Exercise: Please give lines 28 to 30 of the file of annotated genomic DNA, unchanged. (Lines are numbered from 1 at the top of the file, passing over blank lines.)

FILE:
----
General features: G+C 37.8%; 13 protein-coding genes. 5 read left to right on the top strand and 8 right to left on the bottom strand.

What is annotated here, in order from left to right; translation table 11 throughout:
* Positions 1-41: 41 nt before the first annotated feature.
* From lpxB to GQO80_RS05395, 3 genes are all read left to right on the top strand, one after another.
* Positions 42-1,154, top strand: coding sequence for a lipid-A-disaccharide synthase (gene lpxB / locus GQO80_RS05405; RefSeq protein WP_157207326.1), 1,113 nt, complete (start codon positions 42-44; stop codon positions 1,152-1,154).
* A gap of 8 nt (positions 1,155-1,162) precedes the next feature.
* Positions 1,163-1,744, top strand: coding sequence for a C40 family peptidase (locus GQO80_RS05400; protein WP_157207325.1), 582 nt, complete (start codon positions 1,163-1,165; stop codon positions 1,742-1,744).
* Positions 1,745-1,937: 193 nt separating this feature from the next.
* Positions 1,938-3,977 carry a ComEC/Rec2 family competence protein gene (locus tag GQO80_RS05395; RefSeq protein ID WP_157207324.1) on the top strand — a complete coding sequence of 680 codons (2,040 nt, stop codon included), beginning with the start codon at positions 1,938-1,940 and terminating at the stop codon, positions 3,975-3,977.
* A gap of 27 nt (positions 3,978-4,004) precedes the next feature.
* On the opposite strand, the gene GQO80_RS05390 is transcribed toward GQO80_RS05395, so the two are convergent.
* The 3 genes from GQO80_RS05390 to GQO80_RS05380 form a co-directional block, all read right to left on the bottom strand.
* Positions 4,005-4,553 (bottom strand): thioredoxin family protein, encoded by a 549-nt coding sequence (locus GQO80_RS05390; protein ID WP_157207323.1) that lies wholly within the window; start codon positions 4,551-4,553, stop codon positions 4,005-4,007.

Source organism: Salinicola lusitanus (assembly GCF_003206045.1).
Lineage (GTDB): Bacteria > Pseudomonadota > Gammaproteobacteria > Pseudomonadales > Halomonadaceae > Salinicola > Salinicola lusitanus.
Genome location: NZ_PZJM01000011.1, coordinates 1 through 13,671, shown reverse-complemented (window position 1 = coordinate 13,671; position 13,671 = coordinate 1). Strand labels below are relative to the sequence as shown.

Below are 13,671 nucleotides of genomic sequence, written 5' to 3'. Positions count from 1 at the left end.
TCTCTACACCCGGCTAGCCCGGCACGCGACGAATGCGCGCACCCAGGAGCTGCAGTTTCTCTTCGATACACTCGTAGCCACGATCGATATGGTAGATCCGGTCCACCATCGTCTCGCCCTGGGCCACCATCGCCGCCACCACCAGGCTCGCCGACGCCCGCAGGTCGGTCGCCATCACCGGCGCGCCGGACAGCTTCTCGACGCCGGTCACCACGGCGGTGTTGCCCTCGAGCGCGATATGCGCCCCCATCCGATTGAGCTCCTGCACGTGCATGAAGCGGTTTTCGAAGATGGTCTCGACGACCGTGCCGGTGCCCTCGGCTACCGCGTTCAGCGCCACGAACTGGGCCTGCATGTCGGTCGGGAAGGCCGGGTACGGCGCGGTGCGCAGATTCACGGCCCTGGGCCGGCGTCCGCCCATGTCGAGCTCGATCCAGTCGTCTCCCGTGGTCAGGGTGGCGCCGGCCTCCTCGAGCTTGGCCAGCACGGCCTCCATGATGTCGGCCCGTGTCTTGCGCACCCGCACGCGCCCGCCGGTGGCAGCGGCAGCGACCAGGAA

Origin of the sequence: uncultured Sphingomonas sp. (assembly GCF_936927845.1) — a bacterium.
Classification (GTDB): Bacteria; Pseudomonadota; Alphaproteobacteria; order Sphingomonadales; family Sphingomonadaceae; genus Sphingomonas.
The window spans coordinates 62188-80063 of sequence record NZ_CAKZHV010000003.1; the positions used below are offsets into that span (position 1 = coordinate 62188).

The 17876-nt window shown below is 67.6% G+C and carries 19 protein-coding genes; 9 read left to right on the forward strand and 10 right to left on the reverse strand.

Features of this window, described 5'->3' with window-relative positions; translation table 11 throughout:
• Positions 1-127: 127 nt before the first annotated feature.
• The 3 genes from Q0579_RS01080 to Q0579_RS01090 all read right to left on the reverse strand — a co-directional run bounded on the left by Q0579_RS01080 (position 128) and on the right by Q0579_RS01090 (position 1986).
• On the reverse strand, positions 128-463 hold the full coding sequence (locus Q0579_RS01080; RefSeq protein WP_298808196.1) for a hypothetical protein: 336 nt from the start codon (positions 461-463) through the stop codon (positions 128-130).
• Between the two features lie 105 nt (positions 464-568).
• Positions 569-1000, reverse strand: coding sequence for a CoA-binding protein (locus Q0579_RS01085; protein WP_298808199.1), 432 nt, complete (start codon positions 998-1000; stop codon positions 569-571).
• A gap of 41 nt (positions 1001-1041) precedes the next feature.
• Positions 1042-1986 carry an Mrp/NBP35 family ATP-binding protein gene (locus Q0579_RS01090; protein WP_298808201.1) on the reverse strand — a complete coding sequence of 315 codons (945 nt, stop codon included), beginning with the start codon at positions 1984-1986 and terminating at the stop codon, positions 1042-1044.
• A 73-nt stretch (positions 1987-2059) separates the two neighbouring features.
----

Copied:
• Positions 569-1000, reverse strand: coding sequence for a CoA-binding protein (locus Q0579_RS01085; protein WP_298808199.1), 432 nt, complete (start codon positions 998-1000; stop codon positions 569-571).
• A gap of 41 nt (positions 1001-1041) precedes the next feature.
• Positions 1042-1986 carry an Mrp/NBP35 family ATP-binding protein gene (locus Q0579_RS01090; protein WP_298808201.1) on the reverse strand — a complete coding sequence of 315 codons (945 nt, stop codon included), beginning with the start codon at positions 1984-1986 and terminating at the stop codon, positions 1042-1044.